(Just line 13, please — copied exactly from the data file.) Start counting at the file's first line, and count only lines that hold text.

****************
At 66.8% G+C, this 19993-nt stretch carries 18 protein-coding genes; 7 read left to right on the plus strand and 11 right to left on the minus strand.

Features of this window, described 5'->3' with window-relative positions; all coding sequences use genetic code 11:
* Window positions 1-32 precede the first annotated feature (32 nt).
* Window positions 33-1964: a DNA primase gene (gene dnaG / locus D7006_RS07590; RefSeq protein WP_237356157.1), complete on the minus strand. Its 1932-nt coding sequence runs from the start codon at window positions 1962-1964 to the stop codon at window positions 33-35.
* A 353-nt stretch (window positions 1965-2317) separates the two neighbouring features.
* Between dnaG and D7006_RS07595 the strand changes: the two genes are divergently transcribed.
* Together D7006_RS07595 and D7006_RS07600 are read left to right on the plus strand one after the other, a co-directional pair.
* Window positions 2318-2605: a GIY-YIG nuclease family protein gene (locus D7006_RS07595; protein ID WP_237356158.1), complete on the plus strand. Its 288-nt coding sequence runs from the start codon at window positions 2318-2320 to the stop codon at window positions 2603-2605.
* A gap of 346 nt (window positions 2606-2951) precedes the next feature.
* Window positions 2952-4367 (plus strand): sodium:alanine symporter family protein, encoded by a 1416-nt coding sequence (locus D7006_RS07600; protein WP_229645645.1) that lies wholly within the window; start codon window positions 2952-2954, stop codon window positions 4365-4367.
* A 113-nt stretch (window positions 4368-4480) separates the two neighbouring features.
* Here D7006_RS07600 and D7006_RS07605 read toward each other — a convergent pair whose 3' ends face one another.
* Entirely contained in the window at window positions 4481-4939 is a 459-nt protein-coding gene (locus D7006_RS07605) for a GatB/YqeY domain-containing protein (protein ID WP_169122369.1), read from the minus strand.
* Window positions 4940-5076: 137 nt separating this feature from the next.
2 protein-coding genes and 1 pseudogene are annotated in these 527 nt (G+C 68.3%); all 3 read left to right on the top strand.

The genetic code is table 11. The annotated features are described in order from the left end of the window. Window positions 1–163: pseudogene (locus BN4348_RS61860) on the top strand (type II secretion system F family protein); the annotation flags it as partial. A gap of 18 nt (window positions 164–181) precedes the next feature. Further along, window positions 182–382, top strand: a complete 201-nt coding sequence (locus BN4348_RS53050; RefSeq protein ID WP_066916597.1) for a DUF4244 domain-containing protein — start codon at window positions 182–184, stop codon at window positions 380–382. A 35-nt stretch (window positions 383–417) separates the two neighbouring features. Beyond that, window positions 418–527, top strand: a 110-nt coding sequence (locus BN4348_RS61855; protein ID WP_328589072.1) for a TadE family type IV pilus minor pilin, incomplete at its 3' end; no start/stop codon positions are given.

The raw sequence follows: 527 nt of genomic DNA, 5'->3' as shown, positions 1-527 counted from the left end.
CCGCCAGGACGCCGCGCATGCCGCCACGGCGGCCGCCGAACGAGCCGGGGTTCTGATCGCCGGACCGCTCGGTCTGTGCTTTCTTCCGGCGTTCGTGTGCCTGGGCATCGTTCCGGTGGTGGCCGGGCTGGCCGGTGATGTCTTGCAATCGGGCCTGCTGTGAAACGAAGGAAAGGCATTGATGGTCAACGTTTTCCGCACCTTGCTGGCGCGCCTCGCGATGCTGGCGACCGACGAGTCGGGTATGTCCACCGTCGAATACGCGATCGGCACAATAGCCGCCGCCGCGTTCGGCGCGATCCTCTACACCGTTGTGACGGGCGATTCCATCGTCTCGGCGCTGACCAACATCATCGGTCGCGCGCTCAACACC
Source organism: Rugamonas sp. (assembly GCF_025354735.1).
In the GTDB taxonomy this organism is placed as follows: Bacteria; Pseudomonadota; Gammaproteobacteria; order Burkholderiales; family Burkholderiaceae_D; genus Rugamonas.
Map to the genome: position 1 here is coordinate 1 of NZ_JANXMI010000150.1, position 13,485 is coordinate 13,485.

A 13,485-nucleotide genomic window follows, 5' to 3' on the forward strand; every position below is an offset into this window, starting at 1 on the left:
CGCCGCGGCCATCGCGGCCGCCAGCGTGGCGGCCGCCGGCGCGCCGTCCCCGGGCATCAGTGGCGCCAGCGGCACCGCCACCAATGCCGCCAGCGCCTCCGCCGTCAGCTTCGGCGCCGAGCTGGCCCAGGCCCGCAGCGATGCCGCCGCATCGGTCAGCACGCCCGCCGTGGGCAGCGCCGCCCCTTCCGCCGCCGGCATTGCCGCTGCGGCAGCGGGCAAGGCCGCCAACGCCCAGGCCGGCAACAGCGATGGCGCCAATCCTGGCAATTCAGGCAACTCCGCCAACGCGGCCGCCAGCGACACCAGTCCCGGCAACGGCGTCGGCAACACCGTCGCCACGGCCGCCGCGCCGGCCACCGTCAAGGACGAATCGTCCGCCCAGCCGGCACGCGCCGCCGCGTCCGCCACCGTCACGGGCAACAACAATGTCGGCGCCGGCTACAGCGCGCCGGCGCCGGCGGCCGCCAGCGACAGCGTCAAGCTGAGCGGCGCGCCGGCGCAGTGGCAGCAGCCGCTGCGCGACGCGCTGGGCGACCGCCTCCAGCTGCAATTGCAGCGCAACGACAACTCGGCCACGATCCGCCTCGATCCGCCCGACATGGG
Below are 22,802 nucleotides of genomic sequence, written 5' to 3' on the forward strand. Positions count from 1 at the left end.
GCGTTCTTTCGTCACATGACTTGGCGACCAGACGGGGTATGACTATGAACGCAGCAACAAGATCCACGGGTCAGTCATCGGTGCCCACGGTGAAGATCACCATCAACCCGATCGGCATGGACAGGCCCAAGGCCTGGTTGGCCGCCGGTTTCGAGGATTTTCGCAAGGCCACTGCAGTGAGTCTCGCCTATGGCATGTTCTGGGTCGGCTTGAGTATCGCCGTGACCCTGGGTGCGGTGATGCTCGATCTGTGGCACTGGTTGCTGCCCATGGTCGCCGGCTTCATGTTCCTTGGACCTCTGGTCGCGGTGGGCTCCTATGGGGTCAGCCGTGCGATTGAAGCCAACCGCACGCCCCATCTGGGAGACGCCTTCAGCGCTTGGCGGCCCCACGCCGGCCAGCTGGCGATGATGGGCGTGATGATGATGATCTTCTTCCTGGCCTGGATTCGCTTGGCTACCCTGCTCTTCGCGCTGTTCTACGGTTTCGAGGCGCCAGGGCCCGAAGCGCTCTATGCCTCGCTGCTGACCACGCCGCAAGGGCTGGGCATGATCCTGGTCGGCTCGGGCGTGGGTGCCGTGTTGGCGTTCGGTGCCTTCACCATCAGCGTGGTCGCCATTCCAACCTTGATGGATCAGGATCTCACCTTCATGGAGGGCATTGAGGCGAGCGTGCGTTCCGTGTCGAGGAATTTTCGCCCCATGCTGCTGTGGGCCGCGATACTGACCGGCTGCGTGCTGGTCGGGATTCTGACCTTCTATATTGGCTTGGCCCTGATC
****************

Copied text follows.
* Entirely contained in the window at window positions 4481-4939 is a 459-nt protein-coding gene (locus D7006_RS07605) for a GatB/YqeY domain-containing protein (protein ID WP_169122369.1), read from the minus strand.